I left Interlaken at around 0700hrs in near dark as the Swiss valleys are deep enough that sunlight at this time of year does not touch the valley floors until well after nine AM.  My navigation system continued to warn me of ‘snow on the road ahead’, perhaps unaware that the driver was Canadian and thus the warning produced no element of fear.   Almost immediately upon departing Interlaken the route climbed from Brienzwiler up through the spiral tunnel to the Brunigpass (1008m) and then down alongside the Lungerer See and on into Luzern.  Despite every attempt of Mercedes to deter me from my route, I never did encounter any snow on the road at all – in fact snow was conspicuous by its absence.

img_0005.jpgBy 0800 I had encountered the Luzern rush hour – too many automobiles on a constricted tunnelled highway equals ‘stau’.  Once beyond Luzern I left the autobahn to wind my way up a secondary road past Zug and over a mountain pass and down the other side into a lovely valley.  At the crest the valley below presented a lovely vista as the sun burned off low lying moisture creating a faint haze over green hills and pastures.  Green, because the alpine region seems to have been experiencing unseasonably warm weather, with very little evidence of snow below 3000 feet.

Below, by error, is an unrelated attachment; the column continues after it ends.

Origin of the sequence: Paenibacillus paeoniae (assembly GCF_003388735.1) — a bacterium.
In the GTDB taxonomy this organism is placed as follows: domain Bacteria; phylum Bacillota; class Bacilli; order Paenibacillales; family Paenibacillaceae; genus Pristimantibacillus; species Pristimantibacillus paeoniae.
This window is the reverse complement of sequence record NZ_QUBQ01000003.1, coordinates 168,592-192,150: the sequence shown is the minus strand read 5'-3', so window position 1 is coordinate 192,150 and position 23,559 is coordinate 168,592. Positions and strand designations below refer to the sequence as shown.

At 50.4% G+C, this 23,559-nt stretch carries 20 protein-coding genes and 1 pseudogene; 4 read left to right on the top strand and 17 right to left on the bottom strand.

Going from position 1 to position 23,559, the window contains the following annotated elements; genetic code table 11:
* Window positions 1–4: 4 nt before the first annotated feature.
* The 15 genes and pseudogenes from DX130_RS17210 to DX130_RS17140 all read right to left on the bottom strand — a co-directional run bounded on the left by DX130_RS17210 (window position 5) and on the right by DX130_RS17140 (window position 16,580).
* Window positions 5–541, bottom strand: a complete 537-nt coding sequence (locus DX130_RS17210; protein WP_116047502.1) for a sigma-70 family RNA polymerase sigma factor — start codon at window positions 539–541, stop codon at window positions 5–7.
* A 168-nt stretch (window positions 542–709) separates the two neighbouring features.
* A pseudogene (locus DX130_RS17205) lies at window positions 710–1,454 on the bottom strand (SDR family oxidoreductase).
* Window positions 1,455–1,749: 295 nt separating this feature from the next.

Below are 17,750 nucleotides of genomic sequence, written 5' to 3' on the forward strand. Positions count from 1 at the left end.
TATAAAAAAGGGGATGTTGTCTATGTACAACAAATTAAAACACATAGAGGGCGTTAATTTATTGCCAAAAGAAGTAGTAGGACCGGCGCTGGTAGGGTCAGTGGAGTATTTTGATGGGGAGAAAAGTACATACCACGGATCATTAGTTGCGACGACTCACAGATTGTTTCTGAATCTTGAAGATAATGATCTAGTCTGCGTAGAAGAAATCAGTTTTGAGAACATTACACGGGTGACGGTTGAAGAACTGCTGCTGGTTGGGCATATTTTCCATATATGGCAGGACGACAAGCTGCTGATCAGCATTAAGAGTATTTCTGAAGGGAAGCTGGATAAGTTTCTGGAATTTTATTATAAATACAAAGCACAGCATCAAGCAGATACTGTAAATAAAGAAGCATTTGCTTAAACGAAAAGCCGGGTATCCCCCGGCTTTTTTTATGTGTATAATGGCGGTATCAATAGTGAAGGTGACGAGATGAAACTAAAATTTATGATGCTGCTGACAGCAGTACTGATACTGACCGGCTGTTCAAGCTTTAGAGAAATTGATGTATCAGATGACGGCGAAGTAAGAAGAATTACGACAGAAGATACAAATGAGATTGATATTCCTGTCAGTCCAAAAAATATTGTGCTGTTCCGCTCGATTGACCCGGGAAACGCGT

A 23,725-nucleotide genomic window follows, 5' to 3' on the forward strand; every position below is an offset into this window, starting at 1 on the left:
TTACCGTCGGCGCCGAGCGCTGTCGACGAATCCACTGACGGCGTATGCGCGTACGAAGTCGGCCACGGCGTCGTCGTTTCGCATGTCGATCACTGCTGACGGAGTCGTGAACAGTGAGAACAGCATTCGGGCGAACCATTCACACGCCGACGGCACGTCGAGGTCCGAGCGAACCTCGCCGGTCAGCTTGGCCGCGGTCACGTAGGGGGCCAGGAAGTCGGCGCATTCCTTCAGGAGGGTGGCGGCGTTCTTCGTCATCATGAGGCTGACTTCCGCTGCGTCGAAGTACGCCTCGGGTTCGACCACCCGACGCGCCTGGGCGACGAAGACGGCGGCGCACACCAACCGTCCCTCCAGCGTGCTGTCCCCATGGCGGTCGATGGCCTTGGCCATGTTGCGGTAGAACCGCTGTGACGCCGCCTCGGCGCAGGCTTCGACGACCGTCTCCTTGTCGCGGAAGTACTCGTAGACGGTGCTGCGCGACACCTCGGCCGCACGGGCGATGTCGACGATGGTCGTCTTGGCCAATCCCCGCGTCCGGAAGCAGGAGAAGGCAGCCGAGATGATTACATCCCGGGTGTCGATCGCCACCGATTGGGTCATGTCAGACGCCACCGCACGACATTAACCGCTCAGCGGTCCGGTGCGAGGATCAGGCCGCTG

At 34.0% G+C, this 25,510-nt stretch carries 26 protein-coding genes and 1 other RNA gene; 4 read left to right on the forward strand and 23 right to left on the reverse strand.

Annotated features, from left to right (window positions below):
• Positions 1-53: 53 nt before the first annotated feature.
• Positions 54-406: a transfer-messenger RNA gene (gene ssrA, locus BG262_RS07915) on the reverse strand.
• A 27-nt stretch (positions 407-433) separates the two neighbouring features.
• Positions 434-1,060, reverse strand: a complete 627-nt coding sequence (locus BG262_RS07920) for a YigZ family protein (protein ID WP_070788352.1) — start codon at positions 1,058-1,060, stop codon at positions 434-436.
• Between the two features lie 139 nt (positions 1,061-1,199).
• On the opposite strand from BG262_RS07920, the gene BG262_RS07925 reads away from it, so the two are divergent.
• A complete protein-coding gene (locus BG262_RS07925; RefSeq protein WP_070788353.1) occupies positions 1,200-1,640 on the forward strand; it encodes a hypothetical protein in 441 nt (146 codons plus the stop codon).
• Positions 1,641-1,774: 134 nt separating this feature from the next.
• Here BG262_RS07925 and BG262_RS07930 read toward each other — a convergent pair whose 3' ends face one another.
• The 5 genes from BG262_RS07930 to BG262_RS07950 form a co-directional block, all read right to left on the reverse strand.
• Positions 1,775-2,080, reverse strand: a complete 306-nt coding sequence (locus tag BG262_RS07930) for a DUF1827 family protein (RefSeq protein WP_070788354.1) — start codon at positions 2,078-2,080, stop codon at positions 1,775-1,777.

In a previous post I mentioned the large number of tunnels I encountered on my way down.  I recall thinking at the time that there ought to be pull outs either just before or just after exiting certain tunnels since the reason they were built in the first place was to transit some awfully large yet picturesque mountains.   I did think to keep my camera up front on the return trip and thus was able to capture a few cool tunnel entrances.   img_0012_edited.jpgI think the longest tunnel I passed through was the 6.7km long Pfander Tunnel at Bregenz Austria, rather than any tunnel in Switzerland.  I have heard it said, and I did look as carefully as I could (at 80kmh) in an attempt to confirm,  that the Swiss Army has each tunnel prepared with emplaced charges to collapse tunnels in case of invasion.